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Nasa’s Fermi Large Area Telescope is currently the most sensitive gamma-ray telescope in the world. Photo: Nasa

Chinese scientists want to build a powerful telescope to find dark matter

  • The ambitious project – known as VLAST – aims to achieve 10 times the sensitivity of Nasa’s Fermi Large Area Telescope
  • Researchers say it could go into orbit by the end of this decade, but it still needs government approval

Chinese scientists want to build a next-generation space observatory that could put them in a leading position in the search for dark matter – if it works out.

The ambitious Very Large Area gamma-ray Space Telescope, or VLAST, is still in the early research and development phase. But the aim is to achieve 10 times the sensitivity of Nasa’s Fermi Large Area Telescope – currently the most sensitive gamma-ray telescope in the world.

The telescope could go into orbit by the end of this decade if it gets the green light from the Chinese government soon, according to researchers involved in the proposal to build it.

Gamma rays are the highest-energy form of light. They help scientists to see into the extreme universe to observe things like rapidly spinning neutron stars and super dense black holes. They are also indirect proof of dark matter, which makes up most of the matter in the cosmos but has eluded scientists for decades.

Astronomers believe that dark matter must exist to provide the gravitational pull needed to hold galaxies and galaxy clusters together. Hypothetically, when dark matter particles collide they decay or annihilate each other, and at the same time produce gamma rays which can be detected by telescopes.

To look for traces of dark matter particles, VLAST will monitor the cosmic gamma-ray spectrum between 0.3 giga-electron volts and 20 tera-electron volts with unprecedented energy resolution, the researchers said in a paper outlining the plan, published in the Chinese journal Acta Astronomica Sinica on May 26.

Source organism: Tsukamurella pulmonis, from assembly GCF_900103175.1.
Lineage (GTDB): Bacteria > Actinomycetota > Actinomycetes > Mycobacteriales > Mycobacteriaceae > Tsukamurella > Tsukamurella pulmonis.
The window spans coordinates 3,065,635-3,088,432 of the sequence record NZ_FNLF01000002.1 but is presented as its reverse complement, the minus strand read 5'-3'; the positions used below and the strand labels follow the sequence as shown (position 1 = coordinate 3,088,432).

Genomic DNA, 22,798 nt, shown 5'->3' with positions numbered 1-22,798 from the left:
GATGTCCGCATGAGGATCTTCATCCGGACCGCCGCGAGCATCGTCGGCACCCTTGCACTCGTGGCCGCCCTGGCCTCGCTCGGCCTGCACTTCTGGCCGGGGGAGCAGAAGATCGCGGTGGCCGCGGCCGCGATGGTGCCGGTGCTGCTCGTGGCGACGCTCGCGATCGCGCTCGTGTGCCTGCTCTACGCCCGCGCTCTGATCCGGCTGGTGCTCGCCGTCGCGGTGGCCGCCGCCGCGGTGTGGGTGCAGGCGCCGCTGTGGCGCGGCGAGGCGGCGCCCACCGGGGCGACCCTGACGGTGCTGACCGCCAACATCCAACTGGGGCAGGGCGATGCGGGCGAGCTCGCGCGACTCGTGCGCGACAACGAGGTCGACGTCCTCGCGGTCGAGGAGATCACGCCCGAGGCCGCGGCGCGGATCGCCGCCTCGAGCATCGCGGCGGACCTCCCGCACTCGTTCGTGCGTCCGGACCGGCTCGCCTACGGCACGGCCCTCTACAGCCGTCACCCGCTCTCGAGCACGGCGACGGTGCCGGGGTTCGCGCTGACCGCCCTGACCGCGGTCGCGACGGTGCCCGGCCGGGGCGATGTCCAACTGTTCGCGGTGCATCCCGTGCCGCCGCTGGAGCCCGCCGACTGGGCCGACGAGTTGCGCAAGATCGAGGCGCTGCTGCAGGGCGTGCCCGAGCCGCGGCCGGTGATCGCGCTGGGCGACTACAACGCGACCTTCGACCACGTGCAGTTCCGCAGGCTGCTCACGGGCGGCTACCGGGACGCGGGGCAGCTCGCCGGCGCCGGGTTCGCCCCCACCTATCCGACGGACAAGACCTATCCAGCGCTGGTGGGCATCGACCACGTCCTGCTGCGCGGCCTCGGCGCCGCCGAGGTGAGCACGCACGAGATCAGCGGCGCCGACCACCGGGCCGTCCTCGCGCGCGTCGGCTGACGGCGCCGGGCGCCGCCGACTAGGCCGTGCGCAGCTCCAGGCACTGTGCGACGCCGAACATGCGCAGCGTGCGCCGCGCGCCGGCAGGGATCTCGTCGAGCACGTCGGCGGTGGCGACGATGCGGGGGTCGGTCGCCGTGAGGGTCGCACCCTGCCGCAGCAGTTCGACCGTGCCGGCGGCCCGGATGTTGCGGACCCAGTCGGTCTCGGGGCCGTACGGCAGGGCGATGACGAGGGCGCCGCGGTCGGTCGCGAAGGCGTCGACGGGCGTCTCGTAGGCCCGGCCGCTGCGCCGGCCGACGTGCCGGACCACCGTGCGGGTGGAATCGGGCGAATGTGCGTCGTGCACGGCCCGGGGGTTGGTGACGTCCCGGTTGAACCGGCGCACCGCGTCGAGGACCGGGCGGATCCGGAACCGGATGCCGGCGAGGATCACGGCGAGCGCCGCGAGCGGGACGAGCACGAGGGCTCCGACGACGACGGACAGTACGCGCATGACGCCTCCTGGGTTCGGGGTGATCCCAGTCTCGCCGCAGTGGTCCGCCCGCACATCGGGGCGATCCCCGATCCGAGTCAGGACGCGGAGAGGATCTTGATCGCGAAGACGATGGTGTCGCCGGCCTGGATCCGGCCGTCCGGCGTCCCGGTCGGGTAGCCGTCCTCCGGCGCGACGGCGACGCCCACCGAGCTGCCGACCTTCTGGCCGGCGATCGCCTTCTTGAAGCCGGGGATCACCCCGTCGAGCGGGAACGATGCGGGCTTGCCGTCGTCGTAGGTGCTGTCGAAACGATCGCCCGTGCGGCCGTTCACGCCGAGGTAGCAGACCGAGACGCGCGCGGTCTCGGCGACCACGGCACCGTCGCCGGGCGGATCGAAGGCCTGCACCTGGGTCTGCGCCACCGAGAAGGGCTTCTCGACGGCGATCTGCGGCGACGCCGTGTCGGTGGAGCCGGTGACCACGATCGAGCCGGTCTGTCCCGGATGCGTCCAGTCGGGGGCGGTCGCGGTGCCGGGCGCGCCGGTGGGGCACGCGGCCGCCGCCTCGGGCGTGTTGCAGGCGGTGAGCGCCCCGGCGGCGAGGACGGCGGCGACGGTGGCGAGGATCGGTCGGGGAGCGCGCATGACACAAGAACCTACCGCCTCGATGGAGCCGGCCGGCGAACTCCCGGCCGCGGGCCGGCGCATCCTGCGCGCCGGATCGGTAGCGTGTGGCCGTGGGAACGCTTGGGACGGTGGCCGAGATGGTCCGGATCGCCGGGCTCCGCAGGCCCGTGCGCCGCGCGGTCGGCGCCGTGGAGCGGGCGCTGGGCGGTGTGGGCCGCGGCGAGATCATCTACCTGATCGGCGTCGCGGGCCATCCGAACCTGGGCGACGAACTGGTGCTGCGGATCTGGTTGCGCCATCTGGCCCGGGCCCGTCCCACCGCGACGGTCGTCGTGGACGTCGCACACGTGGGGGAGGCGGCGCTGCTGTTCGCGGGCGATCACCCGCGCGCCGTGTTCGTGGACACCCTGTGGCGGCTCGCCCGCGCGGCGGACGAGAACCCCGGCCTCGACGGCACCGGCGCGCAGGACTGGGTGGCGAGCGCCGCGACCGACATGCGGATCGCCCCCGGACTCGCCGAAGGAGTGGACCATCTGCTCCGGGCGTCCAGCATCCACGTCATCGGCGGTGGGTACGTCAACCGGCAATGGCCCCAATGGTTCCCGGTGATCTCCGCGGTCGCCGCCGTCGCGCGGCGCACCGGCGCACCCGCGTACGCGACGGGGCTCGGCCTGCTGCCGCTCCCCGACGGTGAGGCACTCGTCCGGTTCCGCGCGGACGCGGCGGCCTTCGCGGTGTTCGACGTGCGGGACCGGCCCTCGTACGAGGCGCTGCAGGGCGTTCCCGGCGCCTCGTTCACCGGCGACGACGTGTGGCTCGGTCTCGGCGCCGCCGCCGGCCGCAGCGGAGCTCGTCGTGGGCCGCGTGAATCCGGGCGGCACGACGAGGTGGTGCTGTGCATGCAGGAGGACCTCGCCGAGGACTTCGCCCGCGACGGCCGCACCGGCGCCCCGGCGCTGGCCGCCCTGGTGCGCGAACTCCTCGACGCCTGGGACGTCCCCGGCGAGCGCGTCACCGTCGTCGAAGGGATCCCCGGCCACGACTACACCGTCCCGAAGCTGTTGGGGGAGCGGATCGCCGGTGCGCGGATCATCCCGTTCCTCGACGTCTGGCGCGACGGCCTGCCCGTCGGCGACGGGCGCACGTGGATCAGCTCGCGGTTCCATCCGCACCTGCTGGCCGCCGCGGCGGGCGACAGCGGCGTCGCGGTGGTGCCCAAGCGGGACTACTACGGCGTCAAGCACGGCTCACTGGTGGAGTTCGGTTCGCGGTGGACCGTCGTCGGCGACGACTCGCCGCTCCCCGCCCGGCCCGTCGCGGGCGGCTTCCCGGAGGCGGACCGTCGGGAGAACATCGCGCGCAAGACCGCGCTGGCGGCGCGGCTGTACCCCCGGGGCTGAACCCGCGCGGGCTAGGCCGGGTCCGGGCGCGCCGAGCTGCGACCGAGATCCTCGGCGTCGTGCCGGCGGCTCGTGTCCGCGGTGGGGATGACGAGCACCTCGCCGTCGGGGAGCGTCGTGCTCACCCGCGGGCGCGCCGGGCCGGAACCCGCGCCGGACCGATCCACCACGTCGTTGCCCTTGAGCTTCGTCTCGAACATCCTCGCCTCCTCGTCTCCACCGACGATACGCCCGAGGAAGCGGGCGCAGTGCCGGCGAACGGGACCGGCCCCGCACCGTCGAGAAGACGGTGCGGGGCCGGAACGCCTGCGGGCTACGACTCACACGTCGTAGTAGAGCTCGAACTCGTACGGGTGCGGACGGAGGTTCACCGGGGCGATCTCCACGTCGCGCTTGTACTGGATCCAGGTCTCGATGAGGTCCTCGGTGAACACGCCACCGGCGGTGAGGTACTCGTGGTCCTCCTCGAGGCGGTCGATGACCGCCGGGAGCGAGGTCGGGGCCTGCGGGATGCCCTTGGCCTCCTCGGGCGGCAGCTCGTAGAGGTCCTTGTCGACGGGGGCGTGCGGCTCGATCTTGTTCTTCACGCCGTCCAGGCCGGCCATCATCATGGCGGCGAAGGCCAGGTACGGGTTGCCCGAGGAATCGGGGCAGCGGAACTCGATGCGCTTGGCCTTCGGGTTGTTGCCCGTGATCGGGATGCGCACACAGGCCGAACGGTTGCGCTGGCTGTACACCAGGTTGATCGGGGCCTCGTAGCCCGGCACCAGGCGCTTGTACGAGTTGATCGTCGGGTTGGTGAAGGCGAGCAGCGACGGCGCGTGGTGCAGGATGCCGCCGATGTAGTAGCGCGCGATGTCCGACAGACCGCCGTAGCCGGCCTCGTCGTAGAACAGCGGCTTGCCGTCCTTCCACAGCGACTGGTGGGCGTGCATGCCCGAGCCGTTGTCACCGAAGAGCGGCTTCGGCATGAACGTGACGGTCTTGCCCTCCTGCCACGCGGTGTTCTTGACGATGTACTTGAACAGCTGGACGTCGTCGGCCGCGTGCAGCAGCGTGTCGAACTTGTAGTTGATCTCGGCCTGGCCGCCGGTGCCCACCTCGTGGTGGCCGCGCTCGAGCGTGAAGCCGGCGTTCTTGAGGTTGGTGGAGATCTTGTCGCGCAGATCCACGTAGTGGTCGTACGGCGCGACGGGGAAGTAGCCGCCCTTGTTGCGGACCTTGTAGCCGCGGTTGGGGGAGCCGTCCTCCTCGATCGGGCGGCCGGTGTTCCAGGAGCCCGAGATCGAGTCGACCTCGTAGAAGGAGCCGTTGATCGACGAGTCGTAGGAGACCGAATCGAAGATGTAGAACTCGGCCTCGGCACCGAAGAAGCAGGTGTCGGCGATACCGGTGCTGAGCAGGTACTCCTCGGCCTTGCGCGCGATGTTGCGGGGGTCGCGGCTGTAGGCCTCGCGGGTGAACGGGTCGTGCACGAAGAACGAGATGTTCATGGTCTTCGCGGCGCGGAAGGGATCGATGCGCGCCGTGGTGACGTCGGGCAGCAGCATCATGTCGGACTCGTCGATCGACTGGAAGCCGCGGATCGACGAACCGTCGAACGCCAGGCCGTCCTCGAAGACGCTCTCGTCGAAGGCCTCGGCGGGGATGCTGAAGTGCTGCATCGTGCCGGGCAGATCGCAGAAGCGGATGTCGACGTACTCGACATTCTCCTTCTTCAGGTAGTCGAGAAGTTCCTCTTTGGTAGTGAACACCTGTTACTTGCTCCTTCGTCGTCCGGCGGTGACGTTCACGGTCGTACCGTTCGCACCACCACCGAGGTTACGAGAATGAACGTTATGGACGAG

They said VLAST would also zoom in on our galactic centre to examine a puzzling surplus of gamma-ray radiation, which could be explained with the presence of self-annihilating dark matter.

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The paper was written by researchers from the Purple Mountain Observatory in Nanjing, the University of Science and Technology of China in Hefei, and the Institute of Modern Physics in Lanzhou.


Aside from the hunt for dark matter, the scientists also plan to use VLAST to explore hot topics in high-energy astronomy – including gamma-ray bursts, X-ray binary stars, and the origin of cosmic rays.

Based on its preliminary design, VLAST will consist of three types of detectors. They would first distinguish gamma-ray photons from other particles coming into the telescope, and then precisely measure the energy and trajectory of the gamma-ray photons.

The detectors are expected to have a combined weight of 16 tonnes – much heavier than an average space telescope.

“We would need a Long March 5 rocket to send it into orbit,” the paper’s lead author, Fan Yizhong from the Purple Mountain Observatory, said in an online talk in October.

The team has been working to develop key technologies for the project. “From electronics to the detectors and the satellite platform, it’s been really challenging,” Fan said during the talk, organised by the International Space Science Institute in Beijing.


“We’ll need at least 10 years to get ready – if the government decides to fund us.”

The researchers submitted their VLAST proposal to the Chinese Academy of Sciences in March and are awaiting a decision, according to the paper.

Chinese satellite ‘breakthrough’ in search for dark matter

Scientists around the world have been searching for dark matter in three ways: indirect detection; creating dark matter particles in a powerful particle collider like the Large Hadron Collider in Europe; and direct detection, such as through the PandaX experiment in an underground laboratory in China.


On the indirect detection path, China’s first dark matter probe, the Dark Matter Particle Explorer – also known as Wukong or the Monkey King – has been operating in low-Earth orbit for more than six years.

A collaboration between China, Switzerland and Italy – led by researchers from the Purple Mountain Observatory – its results include detecting a spectral break at around 0.9 tera-electron volts, which helped shed light on the annihilation or decay of dark matter particles.